One other note on a related development that took place yesterday: The fact that former Port Authority official David Wildstein invoked the Fifth Amendment and refused to answer questions before the Assembly Transportation, Public Works and Independent Authorities Committee could ultimately prove to be very damaging in the long run.
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When I teach public relations, I tell my students: Before you send an email or text, or post something on Twitter, Facebook or any other social network, stop and think of what the repercussions will be if what you write ends up on the front or home page of a newspaper.
It’s a very real concern. Because of freedom of information laws and increased calls for government transparency, more material than ever is legally accessible to reporters and the general public. And the reality in 2014 is that it is unrealistic to expect that anything one writes in electronic form will remain private, regardless of whether the communication is subject to government transparency requirements. Such items often are leaked by individuals or organizations with a vested interest in making them public. And computer hackers have demonstrated increasing abilities to tap into private files.
Apparently, my lesson on using discretion when communicating electronically is not one that the Christie Administration has learned. As The Record reported this morning:
Private messages between Governor’s Christie’s deputy chief of staff and two of his top executives at the Port Authority reveal a vindictive effort to create “traffic problems in Fort Lee” by shutting lanes to the George Washington Bridge and apparent pleasure at the resulting gridlock.
The messages are replete with references and insults to Fort Lee’s mayor, who had failed to endorse Christie for re-election and they chronicle how they tried to reach Port Authority officials in a vain effort to eliminate the paralyzing gridlock that overwhelmed his town of 35,000 which sits in the shadow of the bridge, the world’s busiest.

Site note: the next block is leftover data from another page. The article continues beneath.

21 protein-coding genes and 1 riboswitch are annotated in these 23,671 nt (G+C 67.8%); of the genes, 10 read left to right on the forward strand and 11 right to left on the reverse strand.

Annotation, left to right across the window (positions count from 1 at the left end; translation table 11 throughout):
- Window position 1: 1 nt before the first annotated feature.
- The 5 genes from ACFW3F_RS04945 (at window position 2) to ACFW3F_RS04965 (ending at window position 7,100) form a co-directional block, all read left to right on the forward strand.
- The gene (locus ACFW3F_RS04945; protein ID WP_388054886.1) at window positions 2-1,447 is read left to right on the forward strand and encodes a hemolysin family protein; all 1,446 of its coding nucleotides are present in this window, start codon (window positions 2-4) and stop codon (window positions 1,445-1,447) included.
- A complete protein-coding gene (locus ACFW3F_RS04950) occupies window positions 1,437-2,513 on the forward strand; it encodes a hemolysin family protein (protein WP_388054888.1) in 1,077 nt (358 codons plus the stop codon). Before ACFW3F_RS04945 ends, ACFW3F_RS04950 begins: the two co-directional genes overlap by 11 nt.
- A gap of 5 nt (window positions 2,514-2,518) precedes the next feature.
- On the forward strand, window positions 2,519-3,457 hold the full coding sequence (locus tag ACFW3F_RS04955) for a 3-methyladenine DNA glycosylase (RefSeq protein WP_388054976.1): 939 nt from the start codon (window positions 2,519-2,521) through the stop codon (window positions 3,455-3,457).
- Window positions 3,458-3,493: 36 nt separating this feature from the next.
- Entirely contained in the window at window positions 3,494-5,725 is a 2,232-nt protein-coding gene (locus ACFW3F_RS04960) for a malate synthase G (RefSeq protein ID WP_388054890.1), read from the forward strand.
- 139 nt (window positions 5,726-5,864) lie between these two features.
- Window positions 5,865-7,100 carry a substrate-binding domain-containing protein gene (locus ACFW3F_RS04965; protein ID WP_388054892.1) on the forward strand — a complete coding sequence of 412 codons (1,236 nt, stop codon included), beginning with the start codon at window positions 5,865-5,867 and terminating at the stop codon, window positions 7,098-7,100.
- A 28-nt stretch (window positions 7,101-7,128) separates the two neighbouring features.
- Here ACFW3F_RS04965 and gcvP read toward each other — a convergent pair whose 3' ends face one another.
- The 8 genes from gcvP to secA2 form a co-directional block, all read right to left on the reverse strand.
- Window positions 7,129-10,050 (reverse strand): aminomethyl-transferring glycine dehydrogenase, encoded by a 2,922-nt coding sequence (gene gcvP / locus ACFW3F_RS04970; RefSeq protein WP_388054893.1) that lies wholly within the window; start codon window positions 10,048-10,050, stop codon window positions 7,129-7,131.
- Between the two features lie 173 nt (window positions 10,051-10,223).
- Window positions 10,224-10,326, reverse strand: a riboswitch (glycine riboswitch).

Tomorrow, former Port Authority official David Wildstein is scheduled to appear before the Assembly Transportation, Public Works and Independent Authorities Committee to answer questions about the lane closings. The session will provide an opportunity to see how well the Christie Administration has learned a different public relations lesson – the one on crisis communication.
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Today’s political candidates campaign in a world in which news and information travels with unprecedented speed and arrives on smartphones that we carry in our pockets.
But modern technology has not produced a more informed and educated electorate. In fact, when New Jersey voters go to the polls on Nov. 5 to choose a candidate for governor, they may be less prepared to make that decision than they were four years ago.
For starters, the size of newsroom staffs at news outlets covering the state has decreased through buyouts, layoffs and other cutbacks. At the same time, the growth of the Internet has altered the manner in which news is gathered, reported and disseminated, placing new demands on depleted news staffs. Neither of these developments is unique to New Jersey, but our experience in the Garden State may provide a lesson for the rest of the nation. Because we are the most densely populated state in the country, public policy issues often emerge here first – and we are among the first to react and respond to them. Continue reading
With Chris Christie up for re-election on Tuesday, I’ll be updating my study on Who’s the Real Jersey Guy: Chris Christie or Bruce Springsteen?
My wife Anne Lee will join me in making the presentation on Thursday at the Mid-Atlantic Popular & American Culture Association (MAPACA) conference in Atlantic City.
A short description of our talk is on the MAPACA website, and a 2010 version of the study still is posted on the Hall Institute of Public Policy – New Jersey website.